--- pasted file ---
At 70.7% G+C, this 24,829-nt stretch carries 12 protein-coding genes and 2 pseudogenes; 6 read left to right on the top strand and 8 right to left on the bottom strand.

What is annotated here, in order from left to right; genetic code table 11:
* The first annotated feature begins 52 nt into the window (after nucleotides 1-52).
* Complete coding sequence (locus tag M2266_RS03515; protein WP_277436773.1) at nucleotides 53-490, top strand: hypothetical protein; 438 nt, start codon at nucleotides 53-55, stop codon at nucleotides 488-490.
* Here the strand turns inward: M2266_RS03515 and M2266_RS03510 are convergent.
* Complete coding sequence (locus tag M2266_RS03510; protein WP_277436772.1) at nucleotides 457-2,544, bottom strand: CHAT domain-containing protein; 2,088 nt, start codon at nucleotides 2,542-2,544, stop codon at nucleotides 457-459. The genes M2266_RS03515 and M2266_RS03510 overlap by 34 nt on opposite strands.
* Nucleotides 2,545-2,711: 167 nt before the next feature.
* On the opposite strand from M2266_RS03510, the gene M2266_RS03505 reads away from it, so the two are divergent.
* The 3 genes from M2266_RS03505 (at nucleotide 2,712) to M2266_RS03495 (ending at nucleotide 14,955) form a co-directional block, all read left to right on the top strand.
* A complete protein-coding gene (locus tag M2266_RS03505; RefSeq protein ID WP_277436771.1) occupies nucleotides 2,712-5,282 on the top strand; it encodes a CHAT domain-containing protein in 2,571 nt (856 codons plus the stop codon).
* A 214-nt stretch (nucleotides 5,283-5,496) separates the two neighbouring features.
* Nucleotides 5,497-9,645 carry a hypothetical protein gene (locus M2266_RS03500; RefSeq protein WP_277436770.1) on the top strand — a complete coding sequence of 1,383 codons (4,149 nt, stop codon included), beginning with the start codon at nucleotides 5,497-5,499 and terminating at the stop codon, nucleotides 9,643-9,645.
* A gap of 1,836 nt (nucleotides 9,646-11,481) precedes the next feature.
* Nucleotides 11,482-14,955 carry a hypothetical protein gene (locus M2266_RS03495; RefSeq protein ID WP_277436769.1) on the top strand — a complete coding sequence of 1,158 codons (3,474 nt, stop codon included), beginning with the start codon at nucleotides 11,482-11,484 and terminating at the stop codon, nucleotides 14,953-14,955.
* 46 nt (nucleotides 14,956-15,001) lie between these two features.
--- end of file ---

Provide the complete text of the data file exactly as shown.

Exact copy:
At 70.7% G+C, this 24,829-nt stretch carries 12 protein-coding genes and 2 pseudogenes; 6 read left to right on the top strand and 8 right to left on the bottom strand.

What is annotated here, in order from left to right; genetic code table 11:
* The first annotated feature begins 52 nt into the window (after nucleotides 1-52).
* Complete coding sequence (locus tag M2266_RS03515; protein WP_277436773.1) at nucleotides 53-490, top strand: hypothetical protein; 438 nt, start codon at nucleotides 53-55, stop codon at nucleotides 488-490.
* Here the strand turns inward: M2266_RS03515 and M2266_RS03510 are convergent.
* Complete coding sequence (locus tag M2266_RS03510; protein WP_277436772.1) at nucleotides 457-2,544, bottom strand: CHAT domain-containing protein; 2,088 nt, start codon at nucleotides 2,542-2,544, stop codon at nucleotides 457-459. The genes M2266_RS03515 and M2266_RS03510 overlap by 34 nt on opposite strands.
* Nucleotides 2,545-2,711: 167 nt before the next feature.
* On the opposite strand from M2266_RS03510, the gene M2266_RS03505 reads away from it, so the two are divergent.
* The 3 genes from M2266_RS03505 (at nucleotide 2,712) to M2266_RS03495 (ending at nucleotide 14,955) form a co-directional block, all read left to right on the top strand.
* A complete protein-coding gene (locus tag M2266_RS03505; RefSeq protein ID WP_277436771.1) occupies nucleotides 2,712-5,282 on the top strand; it encodes a CHAT domain-containing protein in 2,571 nt (856 codons plus the stop codon).
* A 214-nt stretch (nucleotides 5,283-5,496) separates the two neighbouring features.
* Nucleotides 5,497-9,645 carry a hypothetical protein gene (locus M2266_RS03500; RefSeq protein WP_277436770.1) on the top strand — a complete coding sequence of 1,383 codons (4,149 nt, stop codon included), beginning with the start codon at nucleotides 5,497-5,499 and terminating at the stop codon, nucleotides 9,643-9,645.
* A gap of 1,836 nt (nucleotides 9,646-11,481) precedes the next feature.
* Nucleotides 11,482-14,955 carry a hypothetical protein gene (locus M2266_RS03495; RefSeq protein ID WP_277436769.1) on the top strand — a complete coding sequence of 1,158 codons (3,474 nt, stop codon included), beginning with the start codon at nucleotides 11,482-11,484 and terminating at the stop codon, nucleotides 14,953-14,955.
* 46 nt (nucleotides 14,956-15,001) lie between these two features.